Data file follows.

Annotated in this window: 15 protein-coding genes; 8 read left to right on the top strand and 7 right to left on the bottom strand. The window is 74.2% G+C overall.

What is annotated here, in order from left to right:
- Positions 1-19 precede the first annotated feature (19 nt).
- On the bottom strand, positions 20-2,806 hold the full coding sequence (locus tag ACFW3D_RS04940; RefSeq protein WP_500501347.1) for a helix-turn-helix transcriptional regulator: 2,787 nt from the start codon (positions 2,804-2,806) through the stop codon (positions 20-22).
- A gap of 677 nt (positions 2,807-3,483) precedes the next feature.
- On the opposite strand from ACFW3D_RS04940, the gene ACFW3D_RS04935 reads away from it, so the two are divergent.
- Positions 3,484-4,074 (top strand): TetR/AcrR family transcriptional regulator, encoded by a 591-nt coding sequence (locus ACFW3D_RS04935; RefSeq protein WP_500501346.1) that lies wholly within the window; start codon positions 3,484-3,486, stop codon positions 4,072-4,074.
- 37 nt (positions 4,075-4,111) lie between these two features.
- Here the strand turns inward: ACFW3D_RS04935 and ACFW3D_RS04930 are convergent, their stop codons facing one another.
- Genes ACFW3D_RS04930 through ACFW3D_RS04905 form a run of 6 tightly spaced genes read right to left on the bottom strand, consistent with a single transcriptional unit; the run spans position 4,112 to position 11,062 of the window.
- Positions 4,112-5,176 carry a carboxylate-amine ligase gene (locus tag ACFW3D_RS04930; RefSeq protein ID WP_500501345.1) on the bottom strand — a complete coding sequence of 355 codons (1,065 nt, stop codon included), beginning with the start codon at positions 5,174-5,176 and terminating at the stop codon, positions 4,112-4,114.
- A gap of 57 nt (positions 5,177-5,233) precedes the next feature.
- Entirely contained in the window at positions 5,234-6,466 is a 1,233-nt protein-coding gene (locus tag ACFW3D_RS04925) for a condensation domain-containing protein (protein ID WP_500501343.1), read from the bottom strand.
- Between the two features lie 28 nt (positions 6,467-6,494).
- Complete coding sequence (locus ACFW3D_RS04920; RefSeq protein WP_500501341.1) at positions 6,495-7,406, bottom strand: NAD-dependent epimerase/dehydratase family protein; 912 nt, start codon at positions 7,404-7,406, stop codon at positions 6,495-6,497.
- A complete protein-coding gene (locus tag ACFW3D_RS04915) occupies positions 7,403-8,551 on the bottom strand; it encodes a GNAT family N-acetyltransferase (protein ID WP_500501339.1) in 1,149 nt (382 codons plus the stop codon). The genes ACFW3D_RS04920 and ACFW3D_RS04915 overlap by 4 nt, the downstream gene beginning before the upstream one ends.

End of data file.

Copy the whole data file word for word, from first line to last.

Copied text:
Annotated in this window: 15 protein-coding genes; 8 read left to right on the top strand and 7 right to left on the bottom strand. The window is 74.2% G+C overall.

What is annotated here, in order from left to right:
- Positions 1-19 precede the first annotated feature (19 nt).
- On the bottom strand, positions 20-2,806 hold the full coding sequence (locus tag ACFW3D_RS04940; RefSeq protein WP_500501347.1) for a helix-turn-helix transcriptional regulator: 2,787 nt from the start codon (positions 2,804-2,806) through the stop codon (positions 20-22).
- A gap of 677 nt (positions 2,807-3,483) precedes the next feature.
- On the opposite strand from ACFW3D_RS04940, the gene ACFW3D_RS04935 reads away from it, so the two are divergent.
- Positions 3,484-4,074 (top strand): TetR/AcrR family transcriptional regulator, encoded by a 591-nt coding sequence (locus ACFW3D_RS04935; RefSeq protein WP_500501346.1) that lies wholly within the window; start codon positions 3,484-3,486, stop codon positions 4,072-4,074.
- 37 nt (positions 4,075-4,111) lie between these two features.
- Here the strand turns inward: ACFW3D_RS04935 and ACFW3D_RS04930 are convergent, their stop codons facing one another.
- Genes ACFW3D_RS04930 through ACFW3D_RS04905 form a run of 6 tightly spaced genes read right to left on the bottom strand, consistent with a single transcriptional unit; the run spans position 4,112 to position 11,062 of the window.
- Positions 4,112-5,176 carry a carboxylate-amine ligase gene (locus tag ACFW3D_RS04930; RefSeq protein ID WP_500501345.1) on the bottom strand — a complete coding sequence of 355 codons (1,065 nt, stop codon included), beginning with the start codon at positions 5,174-5,176 and terminating at the stop codon, positions 4,112-4,114.
- A gap of 57 nt (positions 5,177-5,233) precedes the next feature.
- Entirely contained in the window at positions 5,234-6,466 is a 1,233-nt protein-coding gene (locus tag ACFW3D_RS04925) for a condensation domain-containing protein (protein ID WP_500501343.1), read from the bottom strand.
- Between the two features lie 28 nt (positions 6,467-6,494).
- Complete coding sequence (locus ACFW3D_RS04920; RefSeq protein WP_500501341.1) at positions 6,495-7,406, bottom strand: NAD-dependent epimerase/dehydratase family protein; 912 nt, start codon at positions 7,404-7,406, stop codon at positions 6,495-6,497.
- A complete protein-coding gene (locus tag ACFW3D_RS04915) occupies positions 7,403-8,551 on the bottom strand; it encodes a GNAT family N-acetyltransferase (protein ID WP_500501339.1) in 1,149 nt (382 codons plus the stop codon). The genes ACFW3D_RS04920 and ACFW3D_RS04915 overlap by 4 nt, the downstream gene beginning before the upstream one ends.